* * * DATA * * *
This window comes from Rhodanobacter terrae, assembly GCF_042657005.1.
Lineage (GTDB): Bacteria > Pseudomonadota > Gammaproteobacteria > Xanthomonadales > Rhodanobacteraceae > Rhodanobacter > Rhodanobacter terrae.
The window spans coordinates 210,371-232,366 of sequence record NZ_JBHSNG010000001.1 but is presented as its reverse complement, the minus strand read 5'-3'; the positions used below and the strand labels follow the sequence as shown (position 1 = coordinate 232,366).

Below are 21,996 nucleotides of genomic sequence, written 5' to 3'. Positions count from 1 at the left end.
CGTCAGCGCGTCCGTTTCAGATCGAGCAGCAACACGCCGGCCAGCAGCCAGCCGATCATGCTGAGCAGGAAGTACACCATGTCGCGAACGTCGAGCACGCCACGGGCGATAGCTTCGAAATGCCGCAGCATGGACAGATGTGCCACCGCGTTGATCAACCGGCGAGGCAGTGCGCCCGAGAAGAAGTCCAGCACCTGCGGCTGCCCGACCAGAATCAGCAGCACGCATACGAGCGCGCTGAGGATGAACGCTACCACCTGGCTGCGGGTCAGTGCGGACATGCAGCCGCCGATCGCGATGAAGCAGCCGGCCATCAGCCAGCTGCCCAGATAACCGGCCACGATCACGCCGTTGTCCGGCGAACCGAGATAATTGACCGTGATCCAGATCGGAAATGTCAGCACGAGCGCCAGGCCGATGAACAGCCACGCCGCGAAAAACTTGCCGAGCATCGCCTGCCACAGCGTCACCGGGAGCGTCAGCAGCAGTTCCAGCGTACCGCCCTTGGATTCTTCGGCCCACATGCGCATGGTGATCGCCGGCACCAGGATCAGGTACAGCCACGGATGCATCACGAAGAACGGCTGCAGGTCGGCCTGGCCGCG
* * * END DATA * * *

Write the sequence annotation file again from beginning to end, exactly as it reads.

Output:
This window comes from Rhodanobacter terrae, assembly GCF_042657005.1.
Lineage (GTDB): Bacteria > Pseudomonadota > Gammaproteobacteria > Xanthomonadales > Rhodanobacteraceae > Rhodanobacter > Rhodanobacter terrae.
The window spans coordinates 210,371-232,366 of sequence record NZ_JBHSNG010000001.1 but is presented as its reverse complement, the minus strand read 5'-3'; the positions used below and the strand labels follow the sequence as shown (position 1 = coordinate 232,366).

Below are 21,996 nucleotides of genomic sequence, written 5' to 3'. Positions count from 1 at the left end.
CGTCAGCGCGTCCGTTTCAGATCGAGCAGCAACACGCCGGCCAGCAGCCAGCCGATCATGCTGAGCAGGAAGTACACCATGTCGCGAACGTCGAGCACGCCACGGGCGATAGCTTCGAAATGCCGCAGCATGGACAGATGTGCCACCGCGTTGATCAACCGGCGAGGCAGTGCGCCCGAGAAGAAGTCCAGCACCTGCGGCTGCCCGACCAGAATCAGCAGCACGCATACGAGCGCGCTGAGGATGAACGCTACCACCTGGCTGCGGGTCAGTGCGGACATGCAGCCGCCGATCGCGATGAAGCAGCCGGCCATCAGCCAGCTGCCCAGATAACCGGCCACGATCACGCCGTTGTCCGGCGAACCGAGATAATTGACCGTGATCCAGATCGGAAATGTCAGCACGAGCGCCAGGCCGATGAACAGCCACGCCGCGAAAAACTTGCCGAGCATCGCCTGCCACAGCGTCACCGGGAGCGTCAGCAGCAGTTCCAGCGTACCGCCCTTGGATTCTTCGGCCCACATGCGCATGGTGATCGCCGGCACCAGGATCAGGTACAGCCACGGATGCATCACGAAGAACGGCTGCAGGTCGGCCTGGCCGCG